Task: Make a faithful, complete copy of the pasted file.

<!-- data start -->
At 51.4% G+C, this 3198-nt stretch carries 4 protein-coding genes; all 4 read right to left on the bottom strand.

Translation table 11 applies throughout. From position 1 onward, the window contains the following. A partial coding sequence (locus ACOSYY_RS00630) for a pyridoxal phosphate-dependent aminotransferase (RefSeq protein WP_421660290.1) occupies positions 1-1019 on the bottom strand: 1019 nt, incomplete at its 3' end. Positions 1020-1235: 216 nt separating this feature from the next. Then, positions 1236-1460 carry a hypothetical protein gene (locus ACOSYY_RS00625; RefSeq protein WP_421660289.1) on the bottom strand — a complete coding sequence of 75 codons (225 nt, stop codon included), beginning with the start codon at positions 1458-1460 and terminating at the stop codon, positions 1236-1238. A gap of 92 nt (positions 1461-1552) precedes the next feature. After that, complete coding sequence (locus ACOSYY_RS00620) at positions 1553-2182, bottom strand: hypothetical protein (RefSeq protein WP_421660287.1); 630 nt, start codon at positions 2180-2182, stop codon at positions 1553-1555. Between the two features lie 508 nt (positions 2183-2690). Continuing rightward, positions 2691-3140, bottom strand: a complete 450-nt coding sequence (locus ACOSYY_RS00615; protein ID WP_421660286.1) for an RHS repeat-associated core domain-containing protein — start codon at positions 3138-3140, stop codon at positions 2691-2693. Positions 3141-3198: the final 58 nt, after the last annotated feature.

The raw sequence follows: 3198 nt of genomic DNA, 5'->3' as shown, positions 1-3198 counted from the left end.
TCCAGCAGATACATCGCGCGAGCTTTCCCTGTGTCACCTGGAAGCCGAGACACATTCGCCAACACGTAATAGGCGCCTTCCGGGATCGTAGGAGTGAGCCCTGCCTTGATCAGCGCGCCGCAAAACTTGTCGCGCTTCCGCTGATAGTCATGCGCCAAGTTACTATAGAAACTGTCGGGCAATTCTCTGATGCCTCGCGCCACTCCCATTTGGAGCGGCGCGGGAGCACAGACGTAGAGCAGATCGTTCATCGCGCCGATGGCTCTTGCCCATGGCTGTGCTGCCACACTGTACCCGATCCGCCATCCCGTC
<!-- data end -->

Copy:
At 51.4% G+C, this 3198-nt stretch carries 4 protein-coding genes; all 4 read right to left on the bottom strand.

Translation table 11 applies throughout. From position 1 onward, the window contains the following. A partial coding sequence (locus ACOSYY_RS00630) for a pyridoxal phosphate-dependent aminotransferase (RefSeq protein WP_421660290.1) occupies positions 1-1019 on the bottom strand: 1019 nt, incomplete at its 3' end. Positions 1020-1235: 216 nt separating this feature from the next. Then, positions 1236-1460 carry a hypothetical protein gene (locus ACOSYY_RS00625; RefSeq protein WP_421660289.1) on the bottom strand — a complete coding sequence of 75 codons (225 nt, stop codon included), beginning with the start codon at positions 1458-1460 and terminating at the stop codon, positions 1236-1238. A gap of 92 nt (positions 1461-1552) precedes the next feature. After that, complete coding sequence (locus ACOSYY_RS00620) at positions 1553-2182, bottom strand: hypothetical protein (RefSeq protein WP_421660287.1); 630 nt, start codon at positions 2180-2182, stop codon at positions 1553-1555. Between the two features lie 508 nt (positions 2183-2690). Continuing rightward, positions 2691-3140, bottom strand: a complete 450-nt coding sequence (locus ACOSYY_RS00615; protein ID WP_421660286.1) for an RHS repeat-associated core domain-containing protein — start codon at positions 3138-3140, stop codon at positions 2691-2693. Positions 3141-3198: the final 58 nt, after the last annotated feature.

The raw sequence follows: 3198 nt of genomic DNA, 5'->3' as shown, positions 1-3198 counted from the left end.
TCCAGCAGATACATCGCGCGAGCTTTCCCTGTGTCACCTGGAAGCCGAGACACATTCGCCAACACGTAATAGGCGCCTTCCGGGATCGTAGGAGTGAGCCCTGCCTTGATCAGCGCGCCGCAAAACTTGTCGCGCTTCCGCTGATAGTCATGCGCCAAGTTACTATAGAAACTGTCGGGCAATTCTCTGATGCCTCGCGCCACTCCCATTTGGAGCGGCGCGGGAGCACAGACGTAGAGCAGATCGTTCATCGCGCCGATGGCTCTTGCCCATGGCTGTGCTGCCACACTGTACCCGATCCGCCATCCCGTC